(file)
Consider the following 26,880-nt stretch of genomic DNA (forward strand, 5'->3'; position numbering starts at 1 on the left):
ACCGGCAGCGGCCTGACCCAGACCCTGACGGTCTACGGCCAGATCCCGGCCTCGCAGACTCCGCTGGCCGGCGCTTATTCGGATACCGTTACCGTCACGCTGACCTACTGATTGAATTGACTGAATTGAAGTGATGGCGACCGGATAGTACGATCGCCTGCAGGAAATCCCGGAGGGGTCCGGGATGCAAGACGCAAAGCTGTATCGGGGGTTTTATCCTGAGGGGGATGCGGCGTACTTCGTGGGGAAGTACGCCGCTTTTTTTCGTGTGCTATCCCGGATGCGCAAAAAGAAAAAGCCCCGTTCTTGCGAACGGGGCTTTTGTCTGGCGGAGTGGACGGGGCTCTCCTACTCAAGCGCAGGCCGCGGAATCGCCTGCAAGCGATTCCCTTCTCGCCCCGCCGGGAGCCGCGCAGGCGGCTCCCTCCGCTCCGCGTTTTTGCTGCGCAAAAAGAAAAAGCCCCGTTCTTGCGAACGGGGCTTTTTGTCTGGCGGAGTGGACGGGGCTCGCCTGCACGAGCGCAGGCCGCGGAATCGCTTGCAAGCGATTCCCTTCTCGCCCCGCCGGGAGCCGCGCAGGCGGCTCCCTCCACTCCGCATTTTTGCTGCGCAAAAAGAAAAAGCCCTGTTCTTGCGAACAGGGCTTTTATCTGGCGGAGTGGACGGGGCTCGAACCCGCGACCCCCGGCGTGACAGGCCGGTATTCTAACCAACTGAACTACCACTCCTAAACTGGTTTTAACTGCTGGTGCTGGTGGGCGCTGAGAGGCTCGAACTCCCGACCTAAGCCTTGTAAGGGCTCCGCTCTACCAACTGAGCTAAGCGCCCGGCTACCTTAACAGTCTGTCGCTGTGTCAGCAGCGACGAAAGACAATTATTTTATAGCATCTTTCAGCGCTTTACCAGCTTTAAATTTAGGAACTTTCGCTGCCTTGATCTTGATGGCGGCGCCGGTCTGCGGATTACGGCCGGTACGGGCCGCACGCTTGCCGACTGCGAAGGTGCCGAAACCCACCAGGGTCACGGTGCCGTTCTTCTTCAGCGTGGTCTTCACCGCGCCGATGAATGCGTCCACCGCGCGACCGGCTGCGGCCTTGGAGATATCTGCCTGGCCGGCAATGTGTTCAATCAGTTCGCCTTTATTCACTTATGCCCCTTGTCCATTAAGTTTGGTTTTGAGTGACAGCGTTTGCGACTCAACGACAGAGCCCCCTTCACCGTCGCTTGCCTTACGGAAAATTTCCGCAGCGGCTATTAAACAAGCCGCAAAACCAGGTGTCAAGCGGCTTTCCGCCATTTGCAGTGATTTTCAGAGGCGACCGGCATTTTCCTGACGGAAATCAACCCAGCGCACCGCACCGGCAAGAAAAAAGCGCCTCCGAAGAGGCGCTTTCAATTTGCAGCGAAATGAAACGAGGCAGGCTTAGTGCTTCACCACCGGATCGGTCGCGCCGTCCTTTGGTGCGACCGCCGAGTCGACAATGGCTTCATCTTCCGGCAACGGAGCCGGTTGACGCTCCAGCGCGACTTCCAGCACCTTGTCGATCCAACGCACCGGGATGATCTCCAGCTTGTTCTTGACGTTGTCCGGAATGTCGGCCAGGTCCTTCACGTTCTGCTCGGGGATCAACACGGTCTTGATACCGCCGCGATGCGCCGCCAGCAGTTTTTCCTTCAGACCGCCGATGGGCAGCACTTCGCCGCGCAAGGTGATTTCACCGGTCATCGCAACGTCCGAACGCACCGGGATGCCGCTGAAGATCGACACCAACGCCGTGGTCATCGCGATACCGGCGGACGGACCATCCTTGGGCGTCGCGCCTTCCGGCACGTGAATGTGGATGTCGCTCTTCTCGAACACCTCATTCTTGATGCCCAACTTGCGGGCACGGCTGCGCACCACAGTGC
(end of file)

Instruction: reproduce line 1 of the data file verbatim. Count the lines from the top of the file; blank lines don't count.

Consider the following 26,880-nt stretch of genomic DNA (forward strand, 5'->3'; position numbering starts at 1 on the left):